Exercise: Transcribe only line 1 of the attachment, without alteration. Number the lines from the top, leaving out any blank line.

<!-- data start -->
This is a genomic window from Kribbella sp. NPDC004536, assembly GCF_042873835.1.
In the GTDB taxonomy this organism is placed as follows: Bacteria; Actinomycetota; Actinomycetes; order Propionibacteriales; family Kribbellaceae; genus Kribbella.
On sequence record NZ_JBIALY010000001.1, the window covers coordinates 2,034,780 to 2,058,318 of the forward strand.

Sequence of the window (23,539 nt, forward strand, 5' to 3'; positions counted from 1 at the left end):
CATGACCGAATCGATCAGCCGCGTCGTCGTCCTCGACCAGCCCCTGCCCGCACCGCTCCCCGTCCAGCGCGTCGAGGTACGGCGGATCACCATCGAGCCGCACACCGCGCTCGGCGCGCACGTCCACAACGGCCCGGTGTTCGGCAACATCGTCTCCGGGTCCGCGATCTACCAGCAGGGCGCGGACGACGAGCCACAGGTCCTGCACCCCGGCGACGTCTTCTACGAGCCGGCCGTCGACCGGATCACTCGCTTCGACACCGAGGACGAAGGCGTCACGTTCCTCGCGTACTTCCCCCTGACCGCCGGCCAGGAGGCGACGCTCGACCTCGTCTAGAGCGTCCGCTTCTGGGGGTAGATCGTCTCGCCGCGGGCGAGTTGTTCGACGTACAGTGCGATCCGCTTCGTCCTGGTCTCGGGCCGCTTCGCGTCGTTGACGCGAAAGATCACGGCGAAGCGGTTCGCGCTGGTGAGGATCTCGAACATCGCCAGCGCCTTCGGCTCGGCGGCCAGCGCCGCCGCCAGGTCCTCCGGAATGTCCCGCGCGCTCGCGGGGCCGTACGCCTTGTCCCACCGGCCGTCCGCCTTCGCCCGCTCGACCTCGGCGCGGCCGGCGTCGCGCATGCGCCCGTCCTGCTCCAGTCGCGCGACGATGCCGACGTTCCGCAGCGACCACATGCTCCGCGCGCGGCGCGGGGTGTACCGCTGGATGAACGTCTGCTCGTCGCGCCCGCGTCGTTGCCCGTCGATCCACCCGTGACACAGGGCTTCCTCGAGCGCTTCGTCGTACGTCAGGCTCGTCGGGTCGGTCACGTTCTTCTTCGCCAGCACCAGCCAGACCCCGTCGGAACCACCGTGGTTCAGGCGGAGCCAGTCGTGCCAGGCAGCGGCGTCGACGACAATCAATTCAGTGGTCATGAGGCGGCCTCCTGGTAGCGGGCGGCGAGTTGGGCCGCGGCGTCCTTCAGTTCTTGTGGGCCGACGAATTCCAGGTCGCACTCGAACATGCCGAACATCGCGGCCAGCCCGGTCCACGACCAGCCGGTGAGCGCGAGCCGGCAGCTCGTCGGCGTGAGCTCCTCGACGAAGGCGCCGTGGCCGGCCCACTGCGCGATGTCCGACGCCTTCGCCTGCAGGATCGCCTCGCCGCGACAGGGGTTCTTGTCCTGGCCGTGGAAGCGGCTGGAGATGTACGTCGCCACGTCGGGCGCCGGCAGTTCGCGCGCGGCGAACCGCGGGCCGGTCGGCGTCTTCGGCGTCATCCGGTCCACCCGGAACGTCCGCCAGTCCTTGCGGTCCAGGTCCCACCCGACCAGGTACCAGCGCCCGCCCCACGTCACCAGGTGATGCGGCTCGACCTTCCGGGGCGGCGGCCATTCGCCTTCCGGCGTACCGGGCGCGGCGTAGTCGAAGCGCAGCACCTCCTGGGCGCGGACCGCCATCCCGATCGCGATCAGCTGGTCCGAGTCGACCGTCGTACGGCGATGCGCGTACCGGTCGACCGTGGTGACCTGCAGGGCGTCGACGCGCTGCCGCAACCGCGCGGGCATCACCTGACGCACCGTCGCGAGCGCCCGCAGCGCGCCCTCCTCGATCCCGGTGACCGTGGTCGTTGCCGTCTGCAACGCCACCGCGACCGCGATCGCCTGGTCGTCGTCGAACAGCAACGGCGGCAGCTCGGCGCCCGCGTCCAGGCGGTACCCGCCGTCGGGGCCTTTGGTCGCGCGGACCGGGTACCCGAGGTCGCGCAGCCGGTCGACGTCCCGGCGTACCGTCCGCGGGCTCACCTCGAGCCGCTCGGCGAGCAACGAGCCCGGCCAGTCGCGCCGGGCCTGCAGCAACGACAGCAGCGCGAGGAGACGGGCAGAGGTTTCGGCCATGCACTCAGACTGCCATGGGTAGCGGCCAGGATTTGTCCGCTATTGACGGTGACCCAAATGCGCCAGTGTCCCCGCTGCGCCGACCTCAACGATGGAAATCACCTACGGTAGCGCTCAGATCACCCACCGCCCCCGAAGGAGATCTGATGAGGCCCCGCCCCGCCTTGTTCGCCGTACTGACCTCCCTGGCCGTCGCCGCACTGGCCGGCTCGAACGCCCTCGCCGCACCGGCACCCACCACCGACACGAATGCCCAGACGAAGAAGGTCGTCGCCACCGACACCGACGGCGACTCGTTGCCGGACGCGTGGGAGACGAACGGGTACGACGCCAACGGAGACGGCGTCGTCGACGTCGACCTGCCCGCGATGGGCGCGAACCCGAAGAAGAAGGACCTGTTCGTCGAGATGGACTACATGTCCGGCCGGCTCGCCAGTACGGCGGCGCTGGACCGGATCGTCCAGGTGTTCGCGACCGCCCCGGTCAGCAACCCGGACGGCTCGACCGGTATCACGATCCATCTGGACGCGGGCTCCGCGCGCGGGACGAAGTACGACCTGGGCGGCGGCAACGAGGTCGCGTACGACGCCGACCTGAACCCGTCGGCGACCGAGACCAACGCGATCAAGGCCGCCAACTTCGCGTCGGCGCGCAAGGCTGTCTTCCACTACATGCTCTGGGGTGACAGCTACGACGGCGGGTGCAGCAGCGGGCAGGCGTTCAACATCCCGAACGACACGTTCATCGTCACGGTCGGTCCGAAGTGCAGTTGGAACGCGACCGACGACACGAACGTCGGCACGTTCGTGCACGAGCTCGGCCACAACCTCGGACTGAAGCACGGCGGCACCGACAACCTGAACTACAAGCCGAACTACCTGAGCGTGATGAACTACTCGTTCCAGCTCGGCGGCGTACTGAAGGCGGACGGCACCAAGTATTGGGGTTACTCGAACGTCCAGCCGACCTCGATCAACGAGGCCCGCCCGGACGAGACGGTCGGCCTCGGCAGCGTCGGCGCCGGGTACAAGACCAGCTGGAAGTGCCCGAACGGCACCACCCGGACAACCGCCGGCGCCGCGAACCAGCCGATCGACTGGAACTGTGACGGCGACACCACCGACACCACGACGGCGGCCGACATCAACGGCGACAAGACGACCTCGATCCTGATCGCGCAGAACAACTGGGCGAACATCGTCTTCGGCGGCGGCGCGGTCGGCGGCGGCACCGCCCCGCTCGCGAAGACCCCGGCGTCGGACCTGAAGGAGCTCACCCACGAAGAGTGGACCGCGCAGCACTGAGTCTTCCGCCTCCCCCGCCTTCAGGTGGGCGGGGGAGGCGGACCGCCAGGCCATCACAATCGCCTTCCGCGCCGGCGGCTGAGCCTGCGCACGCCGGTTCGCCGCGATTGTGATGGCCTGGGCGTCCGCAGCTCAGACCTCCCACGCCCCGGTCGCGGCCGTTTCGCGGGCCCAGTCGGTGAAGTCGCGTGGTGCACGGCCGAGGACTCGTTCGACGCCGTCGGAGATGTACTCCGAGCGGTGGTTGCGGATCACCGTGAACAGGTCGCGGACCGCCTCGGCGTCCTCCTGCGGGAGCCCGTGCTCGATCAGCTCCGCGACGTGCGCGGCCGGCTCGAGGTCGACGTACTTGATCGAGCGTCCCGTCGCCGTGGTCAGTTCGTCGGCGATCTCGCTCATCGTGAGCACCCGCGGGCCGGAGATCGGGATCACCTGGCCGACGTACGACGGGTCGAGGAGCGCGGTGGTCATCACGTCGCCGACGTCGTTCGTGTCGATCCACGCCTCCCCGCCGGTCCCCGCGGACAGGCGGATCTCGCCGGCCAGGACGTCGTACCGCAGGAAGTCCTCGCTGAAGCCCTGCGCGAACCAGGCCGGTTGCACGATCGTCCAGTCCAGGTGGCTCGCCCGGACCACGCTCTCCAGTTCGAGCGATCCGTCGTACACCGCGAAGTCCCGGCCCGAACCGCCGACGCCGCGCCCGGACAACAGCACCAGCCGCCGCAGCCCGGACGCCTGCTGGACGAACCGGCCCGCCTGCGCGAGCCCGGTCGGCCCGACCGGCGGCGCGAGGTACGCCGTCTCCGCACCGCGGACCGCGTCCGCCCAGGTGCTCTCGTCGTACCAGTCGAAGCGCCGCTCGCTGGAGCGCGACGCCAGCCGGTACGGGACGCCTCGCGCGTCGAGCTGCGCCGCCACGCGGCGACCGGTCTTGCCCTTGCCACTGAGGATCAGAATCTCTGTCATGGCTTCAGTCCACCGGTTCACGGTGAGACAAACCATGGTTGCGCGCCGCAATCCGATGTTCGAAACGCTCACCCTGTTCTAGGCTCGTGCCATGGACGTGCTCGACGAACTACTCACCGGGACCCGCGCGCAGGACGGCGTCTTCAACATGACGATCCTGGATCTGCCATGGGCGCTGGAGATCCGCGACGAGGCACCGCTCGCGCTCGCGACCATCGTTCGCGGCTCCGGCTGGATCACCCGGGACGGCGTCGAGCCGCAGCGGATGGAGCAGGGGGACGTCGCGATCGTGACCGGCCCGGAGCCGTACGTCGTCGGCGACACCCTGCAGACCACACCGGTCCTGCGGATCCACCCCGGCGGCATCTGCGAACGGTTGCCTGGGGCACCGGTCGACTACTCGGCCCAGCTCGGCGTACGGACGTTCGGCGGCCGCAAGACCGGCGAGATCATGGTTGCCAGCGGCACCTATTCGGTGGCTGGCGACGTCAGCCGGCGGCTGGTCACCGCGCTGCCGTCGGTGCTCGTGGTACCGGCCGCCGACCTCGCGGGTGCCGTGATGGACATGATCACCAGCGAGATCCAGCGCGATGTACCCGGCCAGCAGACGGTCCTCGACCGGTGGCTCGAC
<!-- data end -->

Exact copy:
This is a genomic window from Kribbella sp. NPDC004536, assembly GCF_042873835.1.